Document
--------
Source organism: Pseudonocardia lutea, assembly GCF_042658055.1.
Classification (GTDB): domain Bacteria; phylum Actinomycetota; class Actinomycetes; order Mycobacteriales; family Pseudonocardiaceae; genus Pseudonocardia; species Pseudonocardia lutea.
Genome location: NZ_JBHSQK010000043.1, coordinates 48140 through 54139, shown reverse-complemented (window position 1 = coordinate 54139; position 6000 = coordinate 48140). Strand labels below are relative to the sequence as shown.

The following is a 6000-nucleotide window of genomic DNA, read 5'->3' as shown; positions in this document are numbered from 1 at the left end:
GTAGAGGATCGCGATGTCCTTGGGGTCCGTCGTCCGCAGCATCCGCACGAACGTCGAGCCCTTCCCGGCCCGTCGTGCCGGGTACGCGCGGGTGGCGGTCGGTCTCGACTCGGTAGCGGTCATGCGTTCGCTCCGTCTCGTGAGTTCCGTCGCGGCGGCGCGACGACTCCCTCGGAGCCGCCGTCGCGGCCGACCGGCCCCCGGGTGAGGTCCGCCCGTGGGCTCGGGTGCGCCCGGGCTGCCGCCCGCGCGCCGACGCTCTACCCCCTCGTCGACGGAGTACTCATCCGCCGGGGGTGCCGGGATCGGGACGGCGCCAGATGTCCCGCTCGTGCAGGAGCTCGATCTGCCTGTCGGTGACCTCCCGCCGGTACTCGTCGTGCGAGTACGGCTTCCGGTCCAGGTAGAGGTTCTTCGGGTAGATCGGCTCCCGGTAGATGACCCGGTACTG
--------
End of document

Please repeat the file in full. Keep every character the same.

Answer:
Source organism: Pseudonocardia lutea, assembly GCF_042658055.1.
Classification (GTDB): domain Bacteria; phylum Actinomycetota; class Actinomycetes; order Mycobacteriales; family Pseudonocardiaceae; genus Pseudonocardia; species Pseudonocardia lutea.
Genome location: NZ_JBHSQK010000043.1, coordinates 48140 through 54139, shown reverse-complemented (window position 1 = coordinate 54139; position 6000 = coordinate 48140). Strand labels below are relative to the sequence as shown.

The following is a 6000-nucleotide window of genomic DNA, read 5'->3' as shown; positions in this document are numbered from 1 at the left end:
GTAGAGGATCGCGATGTCCTTGGGGTCCGTCGTCCGCAGCATCCGCACGAACGTCGAGCCCTTCCCGGCCCGTCGTGCCGGGTACGCGCGGGTGGCGGTCGGTCTCGACTCGGTAGCGGTCATGCGTTCGCTCCGTCTCGTGAGTTCCGTCGCGGCGGCGCGACGACTCCCTCGGAGCCGCCGTCGCGGCCGACCGGCCCCCGGGTGAGGTCCGCCCGTGGGCTCGGGTGCGCCCGGGCTGCCGCCCGCGCGCCGACGCTCTACCCCCTCGTCGACGGAGTACTCATCCGCCGGGGGTGCCGGGATCGGGACGGCGCCAGATGTCCCGCTCGTGCAGGAGCTCGATCTGCCTGTCGGTGACCTCCCGCCGGTACTCGTCGTGCGAGTACGGCTTCCGGTCCAGGTAGAGGTTCTTCGGGTAGATCGGCTCCCGGTAGATGACCCGGTACTG